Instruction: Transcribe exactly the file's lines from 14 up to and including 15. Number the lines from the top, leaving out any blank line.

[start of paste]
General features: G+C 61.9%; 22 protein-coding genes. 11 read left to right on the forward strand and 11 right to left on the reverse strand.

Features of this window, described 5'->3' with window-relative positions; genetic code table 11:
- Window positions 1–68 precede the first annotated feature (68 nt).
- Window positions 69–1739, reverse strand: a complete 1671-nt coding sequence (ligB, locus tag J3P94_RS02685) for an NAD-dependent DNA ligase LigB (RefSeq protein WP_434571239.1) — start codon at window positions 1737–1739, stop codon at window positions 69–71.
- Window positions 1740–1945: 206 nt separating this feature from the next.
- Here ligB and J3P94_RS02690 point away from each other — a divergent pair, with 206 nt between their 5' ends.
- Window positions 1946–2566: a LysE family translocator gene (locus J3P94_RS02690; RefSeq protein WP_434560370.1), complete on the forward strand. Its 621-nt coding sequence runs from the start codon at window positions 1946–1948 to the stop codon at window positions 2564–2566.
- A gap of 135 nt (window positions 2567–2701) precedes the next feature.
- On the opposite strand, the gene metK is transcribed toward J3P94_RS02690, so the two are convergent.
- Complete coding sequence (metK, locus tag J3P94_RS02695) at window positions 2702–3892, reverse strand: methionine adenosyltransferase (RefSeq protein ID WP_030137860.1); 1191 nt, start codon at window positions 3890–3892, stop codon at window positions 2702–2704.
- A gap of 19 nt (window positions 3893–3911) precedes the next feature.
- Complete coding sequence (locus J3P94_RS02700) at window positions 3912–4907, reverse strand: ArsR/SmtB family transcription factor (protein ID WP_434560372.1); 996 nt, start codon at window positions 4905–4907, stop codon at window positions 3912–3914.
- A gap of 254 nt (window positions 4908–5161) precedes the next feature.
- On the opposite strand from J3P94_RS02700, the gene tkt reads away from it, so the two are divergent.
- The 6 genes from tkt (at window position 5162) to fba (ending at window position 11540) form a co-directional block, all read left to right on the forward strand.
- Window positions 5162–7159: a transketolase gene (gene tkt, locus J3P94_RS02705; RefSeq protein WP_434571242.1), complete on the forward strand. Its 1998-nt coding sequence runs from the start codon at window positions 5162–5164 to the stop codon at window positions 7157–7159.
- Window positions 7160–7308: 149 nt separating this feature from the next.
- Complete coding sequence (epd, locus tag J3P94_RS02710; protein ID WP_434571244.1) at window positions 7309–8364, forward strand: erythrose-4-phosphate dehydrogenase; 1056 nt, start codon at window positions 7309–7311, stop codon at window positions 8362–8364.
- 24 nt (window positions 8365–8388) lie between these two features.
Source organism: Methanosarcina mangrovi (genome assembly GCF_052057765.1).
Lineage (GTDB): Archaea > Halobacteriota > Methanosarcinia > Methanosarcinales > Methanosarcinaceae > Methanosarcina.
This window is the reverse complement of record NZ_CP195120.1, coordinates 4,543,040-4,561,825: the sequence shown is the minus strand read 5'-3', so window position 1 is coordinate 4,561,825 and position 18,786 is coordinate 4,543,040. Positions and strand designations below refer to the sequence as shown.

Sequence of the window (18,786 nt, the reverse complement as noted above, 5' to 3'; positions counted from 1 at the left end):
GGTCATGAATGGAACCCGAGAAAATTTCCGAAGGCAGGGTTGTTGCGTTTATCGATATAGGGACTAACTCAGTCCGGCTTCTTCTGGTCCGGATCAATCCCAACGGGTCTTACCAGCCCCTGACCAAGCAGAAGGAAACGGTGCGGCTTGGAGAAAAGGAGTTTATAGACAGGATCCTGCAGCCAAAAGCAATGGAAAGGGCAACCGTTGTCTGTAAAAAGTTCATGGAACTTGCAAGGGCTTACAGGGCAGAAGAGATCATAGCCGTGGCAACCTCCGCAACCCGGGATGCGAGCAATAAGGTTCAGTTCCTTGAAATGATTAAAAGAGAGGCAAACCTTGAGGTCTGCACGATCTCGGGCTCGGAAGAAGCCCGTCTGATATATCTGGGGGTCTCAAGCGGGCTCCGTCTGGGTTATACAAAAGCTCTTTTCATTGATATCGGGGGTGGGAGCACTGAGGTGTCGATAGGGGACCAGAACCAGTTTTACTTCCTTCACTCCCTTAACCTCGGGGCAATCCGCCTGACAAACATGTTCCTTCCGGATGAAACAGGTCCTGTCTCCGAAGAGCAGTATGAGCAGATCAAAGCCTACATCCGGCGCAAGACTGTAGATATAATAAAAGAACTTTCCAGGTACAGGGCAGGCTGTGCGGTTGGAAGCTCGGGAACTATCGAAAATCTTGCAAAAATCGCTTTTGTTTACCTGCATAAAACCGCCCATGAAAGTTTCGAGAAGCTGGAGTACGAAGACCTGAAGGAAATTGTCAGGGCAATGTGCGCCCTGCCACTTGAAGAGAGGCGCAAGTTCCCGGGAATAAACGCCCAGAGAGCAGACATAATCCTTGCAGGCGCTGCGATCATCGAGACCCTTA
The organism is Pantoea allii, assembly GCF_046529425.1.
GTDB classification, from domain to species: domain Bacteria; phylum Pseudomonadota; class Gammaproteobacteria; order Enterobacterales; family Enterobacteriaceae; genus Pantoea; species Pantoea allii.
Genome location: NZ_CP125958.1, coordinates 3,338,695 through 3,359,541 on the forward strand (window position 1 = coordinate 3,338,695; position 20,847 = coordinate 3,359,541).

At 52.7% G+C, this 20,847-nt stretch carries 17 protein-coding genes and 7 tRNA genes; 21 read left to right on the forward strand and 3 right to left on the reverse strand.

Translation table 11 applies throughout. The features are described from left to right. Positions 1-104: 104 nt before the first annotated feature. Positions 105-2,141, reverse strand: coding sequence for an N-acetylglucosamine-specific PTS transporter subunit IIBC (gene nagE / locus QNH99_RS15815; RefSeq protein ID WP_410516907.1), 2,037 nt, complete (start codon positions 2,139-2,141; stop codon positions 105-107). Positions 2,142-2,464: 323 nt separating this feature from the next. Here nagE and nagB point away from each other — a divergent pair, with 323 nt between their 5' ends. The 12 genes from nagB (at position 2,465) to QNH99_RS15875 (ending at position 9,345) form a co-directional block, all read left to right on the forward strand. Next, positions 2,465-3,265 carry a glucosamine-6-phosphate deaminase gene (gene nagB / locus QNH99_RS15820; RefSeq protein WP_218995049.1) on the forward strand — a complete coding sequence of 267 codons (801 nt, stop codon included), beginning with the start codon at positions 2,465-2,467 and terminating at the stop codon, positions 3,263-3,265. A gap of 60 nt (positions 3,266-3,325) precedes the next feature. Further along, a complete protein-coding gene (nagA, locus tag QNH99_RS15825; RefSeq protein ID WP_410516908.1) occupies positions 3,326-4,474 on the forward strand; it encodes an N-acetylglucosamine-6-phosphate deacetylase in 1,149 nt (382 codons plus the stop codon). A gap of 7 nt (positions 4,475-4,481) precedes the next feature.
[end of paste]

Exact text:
- On the opposite strand from J3P94_RS02700, the gene tkt reads away from it, so the two are divergent.
- The 6 genes from tkt (at window position 5162) to fba (ending at window position 11540) form a co-directional block, all read left to right on the forward strand.